"Remember this is just a football game, no matter who wins or loses,” he said. “An unspeakable tragedy confirmed to us by ABC News in New York City …"
It was like Walter Cronkite telling us about JFK. In an instant, everyone everywhere knew. Communal communication. If you got the news from Howard that night, you probably still know where you were.
Jamie Lee Curtis
I had the unfortunate legacy of hosting Saturday Night Live that week. John died on a Monday night and the next morning, going into 30 Rock to prepare for Saturday's show, the offices were silent. Normally it's raucous with people playing music and laughing. The only sound I remember were sobs from behind closed doors. We talked about canceling and probably should have. The show had no energy.
You could say I was a Paul girl. Then probably George, then Ringo, then John. I wasn't a rule breaker. And I was only 21. I barely had any life experience. I was a girl from L.A., and New York scared me. Because I was sheltered, I didn't know anyone who had died, and I wasn't in touch with mortality yet. Everyone around me was devastated, but I just couldn't feel it fully. Sometimes you have the experience but miss the meaning.
Now I'm 62 and I understand it completely. John was the hero of a generation. He was a husband, a father to a little boy. We all lost something when we lost him, and the tears are coming now as I think about it.
Bob Gruen (friend and photographer)
Oh, I remember the good times. John was a fantastic guy to hang out with. I always learned something. We always laughed. John was into food, so we always ate well. What I miss is the adult version of the highly perceptive, highly charismatic person he'd be today. But you can't do coulda, shoulda, woulda. We had John for 40 years, and that was the time we got for the good messages to get through.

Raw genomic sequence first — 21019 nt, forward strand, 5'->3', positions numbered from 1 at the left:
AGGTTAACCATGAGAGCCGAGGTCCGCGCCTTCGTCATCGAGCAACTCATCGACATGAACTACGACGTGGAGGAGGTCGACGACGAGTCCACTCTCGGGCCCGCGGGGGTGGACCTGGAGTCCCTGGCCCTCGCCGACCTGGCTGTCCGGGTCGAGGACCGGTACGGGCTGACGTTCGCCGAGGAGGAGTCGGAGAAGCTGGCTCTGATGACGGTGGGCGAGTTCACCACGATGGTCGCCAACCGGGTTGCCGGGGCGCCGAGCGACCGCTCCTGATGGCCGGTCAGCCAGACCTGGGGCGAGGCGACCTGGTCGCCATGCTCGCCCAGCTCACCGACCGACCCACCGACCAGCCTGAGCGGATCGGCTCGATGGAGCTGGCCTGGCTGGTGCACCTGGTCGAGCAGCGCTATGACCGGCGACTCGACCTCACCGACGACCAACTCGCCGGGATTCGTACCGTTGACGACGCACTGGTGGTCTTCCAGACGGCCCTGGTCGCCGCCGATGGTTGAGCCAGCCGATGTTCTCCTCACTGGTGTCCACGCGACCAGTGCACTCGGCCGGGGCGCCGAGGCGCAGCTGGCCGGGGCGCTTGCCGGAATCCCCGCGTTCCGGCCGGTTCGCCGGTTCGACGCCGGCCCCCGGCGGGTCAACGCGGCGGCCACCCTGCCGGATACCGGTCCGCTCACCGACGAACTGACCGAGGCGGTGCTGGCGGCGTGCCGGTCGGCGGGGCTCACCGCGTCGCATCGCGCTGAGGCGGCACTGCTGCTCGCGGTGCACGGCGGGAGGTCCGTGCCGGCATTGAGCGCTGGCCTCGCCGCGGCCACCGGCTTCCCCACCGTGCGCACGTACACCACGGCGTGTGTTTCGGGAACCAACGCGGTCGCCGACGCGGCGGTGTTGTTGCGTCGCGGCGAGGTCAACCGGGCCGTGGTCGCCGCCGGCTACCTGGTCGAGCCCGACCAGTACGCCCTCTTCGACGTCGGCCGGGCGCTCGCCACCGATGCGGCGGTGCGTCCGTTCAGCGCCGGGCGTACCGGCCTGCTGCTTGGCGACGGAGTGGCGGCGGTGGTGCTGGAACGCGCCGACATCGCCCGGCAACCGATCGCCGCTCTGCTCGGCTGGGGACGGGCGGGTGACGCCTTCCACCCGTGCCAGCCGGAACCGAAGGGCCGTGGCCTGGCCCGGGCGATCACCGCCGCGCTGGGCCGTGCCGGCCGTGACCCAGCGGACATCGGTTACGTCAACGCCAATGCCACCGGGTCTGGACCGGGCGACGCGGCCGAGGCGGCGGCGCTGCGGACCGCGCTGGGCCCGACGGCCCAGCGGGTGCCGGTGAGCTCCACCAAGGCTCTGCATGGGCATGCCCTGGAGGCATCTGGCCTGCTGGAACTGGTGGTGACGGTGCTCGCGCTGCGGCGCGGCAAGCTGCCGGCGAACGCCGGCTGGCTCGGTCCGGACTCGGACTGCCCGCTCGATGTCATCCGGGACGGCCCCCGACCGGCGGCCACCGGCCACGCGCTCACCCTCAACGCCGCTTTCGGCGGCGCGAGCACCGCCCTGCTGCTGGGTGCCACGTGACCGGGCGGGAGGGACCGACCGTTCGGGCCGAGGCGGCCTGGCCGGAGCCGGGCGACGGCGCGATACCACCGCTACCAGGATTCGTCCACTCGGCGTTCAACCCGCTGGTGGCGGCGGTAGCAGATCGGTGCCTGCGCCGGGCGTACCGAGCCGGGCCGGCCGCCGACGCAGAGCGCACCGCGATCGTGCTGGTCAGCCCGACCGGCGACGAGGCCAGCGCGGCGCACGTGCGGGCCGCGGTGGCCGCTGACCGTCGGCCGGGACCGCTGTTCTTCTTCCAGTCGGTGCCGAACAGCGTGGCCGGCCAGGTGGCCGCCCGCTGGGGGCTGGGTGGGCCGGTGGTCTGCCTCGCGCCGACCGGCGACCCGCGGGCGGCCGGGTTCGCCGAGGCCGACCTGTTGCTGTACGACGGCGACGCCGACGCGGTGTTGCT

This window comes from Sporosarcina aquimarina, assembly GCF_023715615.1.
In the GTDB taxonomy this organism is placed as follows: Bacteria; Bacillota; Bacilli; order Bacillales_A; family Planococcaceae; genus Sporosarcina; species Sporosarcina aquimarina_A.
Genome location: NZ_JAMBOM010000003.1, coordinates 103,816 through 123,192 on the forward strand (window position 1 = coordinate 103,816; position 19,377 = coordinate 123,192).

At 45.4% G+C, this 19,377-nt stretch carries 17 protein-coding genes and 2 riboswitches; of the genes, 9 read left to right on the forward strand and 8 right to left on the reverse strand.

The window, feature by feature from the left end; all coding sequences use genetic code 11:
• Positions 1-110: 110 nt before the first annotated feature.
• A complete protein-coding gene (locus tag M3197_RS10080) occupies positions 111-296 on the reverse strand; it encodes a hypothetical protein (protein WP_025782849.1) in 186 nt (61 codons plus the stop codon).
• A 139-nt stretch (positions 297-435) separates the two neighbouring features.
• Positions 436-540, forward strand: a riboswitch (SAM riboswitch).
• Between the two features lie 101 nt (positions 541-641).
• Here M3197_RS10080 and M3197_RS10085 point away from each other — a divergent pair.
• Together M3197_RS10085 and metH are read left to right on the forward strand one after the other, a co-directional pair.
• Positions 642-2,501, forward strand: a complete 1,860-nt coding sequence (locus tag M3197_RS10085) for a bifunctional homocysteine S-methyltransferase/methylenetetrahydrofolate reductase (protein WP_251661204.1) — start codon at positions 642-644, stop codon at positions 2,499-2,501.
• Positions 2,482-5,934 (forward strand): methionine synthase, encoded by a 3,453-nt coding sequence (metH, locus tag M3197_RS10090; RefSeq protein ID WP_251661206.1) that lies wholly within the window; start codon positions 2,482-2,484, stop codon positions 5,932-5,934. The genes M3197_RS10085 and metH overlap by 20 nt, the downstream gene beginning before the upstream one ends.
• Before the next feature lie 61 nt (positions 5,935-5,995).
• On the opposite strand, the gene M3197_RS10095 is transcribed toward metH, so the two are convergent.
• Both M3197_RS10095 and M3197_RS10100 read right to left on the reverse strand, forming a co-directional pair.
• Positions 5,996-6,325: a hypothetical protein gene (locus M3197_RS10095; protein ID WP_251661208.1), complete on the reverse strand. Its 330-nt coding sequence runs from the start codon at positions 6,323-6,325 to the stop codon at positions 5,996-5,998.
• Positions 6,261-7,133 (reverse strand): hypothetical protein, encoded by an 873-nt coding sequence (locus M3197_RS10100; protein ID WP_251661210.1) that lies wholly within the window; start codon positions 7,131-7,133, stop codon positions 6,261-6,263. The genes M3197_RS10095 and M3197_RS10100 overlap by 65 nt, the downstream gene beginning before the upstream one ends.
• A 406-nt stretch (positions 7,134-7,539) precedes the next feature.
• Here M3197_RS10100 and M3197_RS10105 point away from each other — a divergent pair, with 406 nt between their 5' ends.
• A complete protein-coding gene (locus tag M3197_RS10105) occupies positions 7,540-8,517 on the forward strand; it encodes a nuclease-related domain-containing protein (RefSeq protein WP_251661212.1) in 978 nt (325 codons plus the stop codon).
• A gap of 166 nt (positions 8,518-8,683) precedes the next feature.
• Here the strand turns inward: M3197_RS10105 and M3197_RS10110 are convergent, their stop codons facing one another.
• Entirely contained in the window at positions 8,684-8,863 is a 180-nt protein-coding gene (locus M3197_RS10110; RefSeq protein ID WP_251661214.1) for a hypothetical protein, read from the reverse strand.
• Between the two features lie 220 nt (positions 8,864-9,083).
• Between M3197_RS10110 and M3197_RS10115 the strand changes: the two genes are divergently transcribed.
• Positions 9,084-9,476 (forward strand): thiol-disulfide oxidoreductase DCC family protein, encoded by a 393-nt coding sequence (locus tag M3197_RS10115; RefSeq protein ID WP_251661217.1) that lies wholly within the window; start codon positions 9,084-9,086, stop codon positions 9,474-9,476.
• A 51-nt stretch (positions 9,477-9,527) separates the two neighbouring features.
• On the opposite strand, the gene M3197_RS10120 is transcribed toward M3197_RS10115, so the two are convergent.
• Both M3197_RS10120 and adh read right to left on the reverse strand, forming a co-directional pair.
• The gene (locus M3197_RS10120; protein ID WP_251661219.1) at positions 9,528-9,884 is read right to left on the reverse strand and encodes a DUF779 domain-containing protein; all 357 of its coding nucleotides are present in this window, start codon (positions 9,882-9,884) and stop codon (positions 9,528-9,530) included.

John was so proud to live in New York. People recognized him but he could still go out, ride taxis, visit friends. We were doing a shoot one day and I gave him a shirt that said NYC on it. The picture became iconic, I think, because it shows how readily available and open he was. That's how I remember John. Especially at the end, he was in a strong place. He'd done a great deal of introspection. He took great responsibility for his family and his health.
I'd taken a series of pictures in the studio with John and Yoko that final weekend. I left the studio early Saturday morning. The sun was coming up. That Monday I was in the darkroom hoping to get to show him the photos before my 2 a.m. deadline at the Village Voice. My doorman rang my buzzer and asked if I was listening to the radio. Then my friend Toby called from California. I had all kinds of thoughts when I heard the news. The finality of it was devastating. I'm someone who likes to fix things, but this was something nobody could fix.
Elliot Mintz (spokesman and friend)
We did a phone interview. That's how we met. It was the night after John turned 31, and the subject of our conversation was old age. He imagined himself late in life living on an island off the coast of Ireland or Cornwall with Yoko, looking at their scrapbook of memories together. Would he be making music at this age? I don't know. Would he be writing op-ed pieces? Maybe. Would he be on the streets with a bullhorn? Maybe. John was a chameleon. I only wish he was still here to show us.